Woman Mulcahy, Ellen (1859 - 1920)
- December 1859
Central County Cork, Ireland
- 16 September 1920
Abbotsford, Melbourne, Victoria, Australia
- Political and industrial organiser, Political candidate and Teacher
Written by Wendy Dick, The University of Melbourne
Ellen Mulcahy (1859-1920) was an early twentieth-century Labor activist, based in Melbourne. John Mulcahy and Bridget Connell, both from farming families in central County Cork, Ireland, had married in February 1859 in Whitechurch Blarney Catholic Parish and Ellen, born and baptised in December that year, was their first child. Another daughter and a son followed. In this period of post-Famine recovery but ongoing English political and economic domination opportunities were very limited for tenant farmers and their families. Along with thousands of Irish, John and Bridget decided to emigrate. They left for the Colony of Victoria in September 1864, with Ellen aged four, Catherine two and baby Timothy five months old. When they arrived in Melbourne on 28 November 1864 they were without their son, as he had died of debility on the voyage.
The Mulcahys settled in Kilmore, where John operated his bootmaking business. Bridget bore four more children at the main street location that was both home and workplace. As aspirational migrants, the parents sought a good education and secure careers for their children. Ellen entered teaching in 1873 when the Victorian Education Department was established. Family moves followed Ellen's postings and she tutored one brother to success in the State School Exhibition examinations, giving him entry to Scotch College. They settled in the Carlton-Parkville area from the late 1880s. There, Ellen's youngest sister died of tuberculosis. Her other two sisters followed her into teaching and her two brothers, after some University studies, entered the State public service. Ellen found herself blocked from teaching extra subjects that brought extra pay, because men were sought for these positions. She also faced several stressful crises after she stood up for her rights. Her determination and her readiness to appeal to the Minister of Public Instruction were critical to her surviving these challenges.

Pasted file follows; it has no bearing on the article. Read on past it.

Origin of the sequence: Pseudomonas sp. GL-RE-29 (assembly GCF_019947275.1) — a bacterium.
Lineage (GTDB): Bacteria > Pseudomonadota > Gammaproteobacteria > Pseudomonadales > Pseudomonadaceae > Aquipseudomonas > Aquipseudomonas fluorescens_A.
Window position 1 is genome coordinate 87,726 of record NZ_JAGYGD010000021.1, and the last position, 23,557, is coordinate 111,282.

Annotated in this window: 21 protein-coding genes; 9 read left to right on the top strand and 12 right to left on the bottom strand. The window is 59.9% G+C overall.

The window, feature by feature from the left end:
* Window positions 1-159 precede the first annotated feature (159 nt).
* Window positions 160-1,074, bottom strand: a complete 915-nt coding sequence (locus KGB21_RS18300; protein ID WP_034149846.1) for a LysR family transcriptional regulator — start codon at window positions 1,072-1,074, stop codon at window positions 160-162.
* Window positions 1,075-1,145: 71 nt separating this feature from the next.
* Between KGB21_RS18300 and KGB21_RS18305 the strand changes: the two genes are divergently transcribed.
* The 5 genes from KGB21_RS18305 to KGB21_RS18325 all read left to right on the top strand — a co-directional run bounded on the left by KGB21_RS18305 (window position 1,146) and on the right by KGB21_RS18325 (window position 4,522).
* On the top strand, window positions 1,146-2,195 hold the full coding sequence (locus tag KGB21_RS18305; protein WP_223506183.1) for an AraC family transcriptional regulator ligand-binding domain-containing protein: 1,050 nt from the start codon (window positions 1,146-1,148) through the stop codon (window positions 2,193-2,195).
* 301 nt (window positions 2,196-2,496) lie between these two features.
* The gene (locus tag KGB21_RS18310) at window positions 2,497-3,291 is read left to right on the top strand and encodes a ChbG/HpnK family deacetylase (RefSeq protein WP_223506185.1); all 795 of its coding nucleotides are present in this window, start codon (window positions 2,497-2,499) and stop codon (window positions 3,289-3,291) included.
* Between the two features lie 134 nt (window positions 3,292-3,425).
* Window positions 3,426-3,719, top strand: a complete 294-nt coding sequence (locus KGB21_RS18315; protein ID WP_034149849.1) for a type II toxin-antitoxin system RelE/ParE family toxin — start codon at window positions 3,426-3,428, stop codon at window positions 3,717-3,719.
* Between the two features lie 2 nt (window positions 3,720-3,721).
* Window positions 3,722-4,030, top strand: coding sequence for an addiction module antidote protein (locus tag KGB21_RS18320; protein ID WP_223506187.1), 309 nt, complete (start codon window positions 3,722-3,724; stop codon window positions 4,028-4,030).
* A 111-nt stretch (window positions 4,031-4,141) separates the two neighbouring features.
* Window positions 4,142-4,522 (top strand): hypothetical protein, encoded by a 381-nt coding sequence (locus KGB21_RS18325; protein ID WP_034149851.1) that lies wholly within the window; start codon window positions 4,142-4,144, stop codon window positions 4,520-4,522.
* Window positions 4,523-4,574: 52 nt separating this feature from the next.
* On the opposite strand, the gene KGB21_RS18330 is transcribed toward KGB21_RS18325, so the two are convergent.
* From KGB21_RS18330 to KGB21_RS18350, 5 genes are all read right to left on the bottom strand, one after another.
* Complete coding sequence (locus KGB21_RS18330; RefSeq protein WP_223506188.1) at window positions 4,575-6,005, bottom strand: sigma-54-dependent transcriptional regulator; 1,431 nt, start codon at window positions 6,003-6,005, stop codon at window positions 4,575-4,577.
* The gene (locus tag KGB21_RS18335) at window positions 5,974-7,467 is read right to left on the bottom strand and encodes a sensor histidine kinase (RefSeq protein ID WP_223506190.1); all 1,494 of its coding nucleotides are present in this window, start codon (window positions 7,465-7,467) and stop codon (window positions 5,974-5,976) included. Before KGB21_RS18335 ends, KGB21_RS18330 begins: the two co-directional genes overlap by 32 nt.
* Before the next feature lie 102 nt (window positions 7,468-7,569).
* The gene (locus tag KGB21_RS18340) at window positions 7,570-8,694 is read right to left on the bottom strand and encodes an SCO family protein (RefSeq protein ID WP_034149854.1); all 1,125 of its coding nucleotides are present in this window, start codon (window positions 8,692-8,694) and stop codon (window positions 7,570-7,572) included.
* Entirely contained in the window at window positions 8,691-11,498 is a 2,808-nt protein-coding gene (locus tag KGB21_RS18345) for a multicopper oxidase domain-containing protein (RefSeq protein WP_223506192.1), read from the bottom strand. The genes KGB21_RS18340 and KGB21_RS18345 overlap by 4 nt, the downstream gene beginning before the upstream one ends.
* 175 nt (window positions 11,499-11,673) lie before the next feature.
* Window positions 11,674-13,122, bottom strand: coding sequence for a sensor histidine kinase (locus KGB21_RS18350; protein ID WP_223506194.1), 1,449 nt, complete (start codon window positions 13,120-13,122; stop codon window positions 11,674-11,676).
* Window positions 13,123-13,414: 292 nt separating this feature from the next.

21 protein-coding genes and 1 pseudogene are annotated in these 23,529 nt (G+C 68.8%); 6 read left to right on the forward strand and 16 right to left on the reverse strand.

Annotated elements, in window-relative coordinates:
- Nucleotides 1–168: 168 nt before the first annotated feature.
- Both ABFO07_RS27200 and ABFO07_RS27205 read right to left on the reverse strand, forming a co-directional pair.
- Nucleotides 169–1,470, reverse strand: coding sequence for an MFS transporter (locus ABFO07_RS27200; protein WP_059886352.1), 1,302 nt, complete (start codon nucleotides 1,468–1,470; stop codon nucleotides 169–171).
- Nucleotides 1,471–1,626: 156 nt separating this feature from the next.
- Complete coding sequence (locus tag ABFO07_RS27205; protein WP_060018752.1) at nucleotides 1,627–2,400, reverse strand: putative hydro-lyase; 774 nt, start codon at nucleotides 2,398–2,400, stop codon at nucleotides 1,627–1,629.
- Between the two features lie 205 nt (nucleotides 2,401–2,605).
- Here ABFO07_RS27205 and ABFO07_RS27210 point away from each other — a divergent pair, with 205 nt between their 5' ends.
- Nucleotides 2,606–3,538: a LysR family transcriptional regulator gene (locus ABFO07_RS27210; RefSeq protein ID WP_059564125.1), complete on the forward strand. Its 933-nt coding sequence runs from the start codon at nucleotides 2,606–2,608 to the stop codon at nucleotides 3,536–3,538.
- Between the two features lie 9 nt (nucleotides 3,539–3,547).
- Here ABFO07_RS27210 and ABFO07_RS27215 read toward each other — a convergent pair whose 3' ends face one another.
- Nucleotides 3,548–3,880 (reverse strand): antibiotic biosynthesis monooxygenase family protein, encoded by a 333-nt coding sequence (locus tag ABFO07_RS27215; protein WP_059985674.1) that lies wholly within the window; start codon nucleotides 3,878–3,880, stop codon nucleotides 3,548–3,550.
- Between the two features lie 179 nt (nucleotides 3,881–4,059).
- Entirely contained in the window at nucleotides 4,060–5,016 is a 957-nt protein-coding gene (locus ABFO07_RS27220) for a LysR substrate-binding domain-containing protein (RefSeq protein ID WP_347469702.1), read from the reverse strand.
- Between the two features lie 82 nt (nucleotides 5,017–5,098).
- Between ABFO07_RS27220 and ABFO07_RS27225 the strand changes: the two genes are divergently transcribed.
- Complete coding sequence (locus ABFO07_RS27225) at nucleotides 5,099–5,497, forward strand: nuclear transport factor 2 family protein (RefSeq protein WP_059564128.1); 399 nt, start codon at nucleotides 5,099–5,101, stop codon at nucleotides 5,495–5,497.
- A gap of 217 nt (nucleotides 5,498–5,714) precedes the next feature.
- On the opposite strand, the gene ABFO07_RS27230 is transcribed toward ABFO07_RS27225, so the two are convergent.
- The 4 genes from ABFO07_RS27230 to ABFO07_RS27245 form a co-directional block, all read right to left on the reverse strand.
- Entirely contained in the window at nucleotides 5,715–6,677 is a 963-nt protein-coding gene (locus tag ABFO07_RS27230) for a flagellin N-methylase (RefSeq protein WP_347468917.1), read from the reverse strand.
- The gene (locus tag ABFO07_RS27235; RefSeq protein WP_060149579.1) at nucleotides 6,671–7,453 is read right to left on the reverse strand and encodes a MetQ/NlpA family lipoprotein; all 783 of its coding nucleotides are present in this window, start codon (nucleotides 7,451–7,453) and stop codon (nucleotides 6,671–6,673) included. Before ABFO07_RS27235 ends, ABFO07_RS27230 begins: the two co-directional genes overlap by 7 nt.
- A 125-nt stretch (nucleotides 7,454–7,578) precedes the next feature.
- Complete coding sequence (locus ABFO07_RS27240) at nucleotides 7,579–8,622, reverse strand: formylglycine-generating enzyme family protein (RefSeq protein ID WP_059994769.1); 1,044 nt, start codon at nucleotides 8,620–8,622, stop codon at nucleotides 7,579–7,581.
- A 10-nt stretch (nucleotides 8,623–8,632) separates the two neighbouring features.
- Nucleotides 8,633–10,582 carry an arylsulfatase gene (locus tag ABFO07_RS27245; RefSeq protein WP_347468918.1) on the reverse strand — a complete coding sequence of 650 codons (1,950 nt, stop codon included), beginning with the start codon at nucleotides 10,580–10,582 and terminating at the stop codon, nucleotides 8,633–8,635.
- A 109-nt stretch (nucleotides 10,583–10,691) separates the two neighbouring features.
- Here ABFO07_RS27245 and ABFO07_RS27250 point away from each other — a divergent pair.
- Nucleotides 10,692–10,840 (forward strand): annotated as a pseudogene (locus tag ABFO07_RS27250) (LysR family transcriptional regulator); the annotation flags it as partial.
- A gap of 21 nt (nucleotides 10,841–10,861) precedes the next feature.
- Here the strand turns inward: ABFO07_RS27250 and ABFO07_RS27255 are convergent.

The Mulcahy family ethos and Ellen's leadership in the family were formed in these circumstances. The parents and the five siblings who reached adulthood remained strongly bonded by affection and responsibility for the rest of their shared lives. They lived together or near each other, notably at a leased home in Royal Parade, Parkville, from which Ellen conducted her work in the public sphere. The siblings as adults set up a fund to support their elderly parents and all are buried in a family vault in the Melbourne General Cemetery.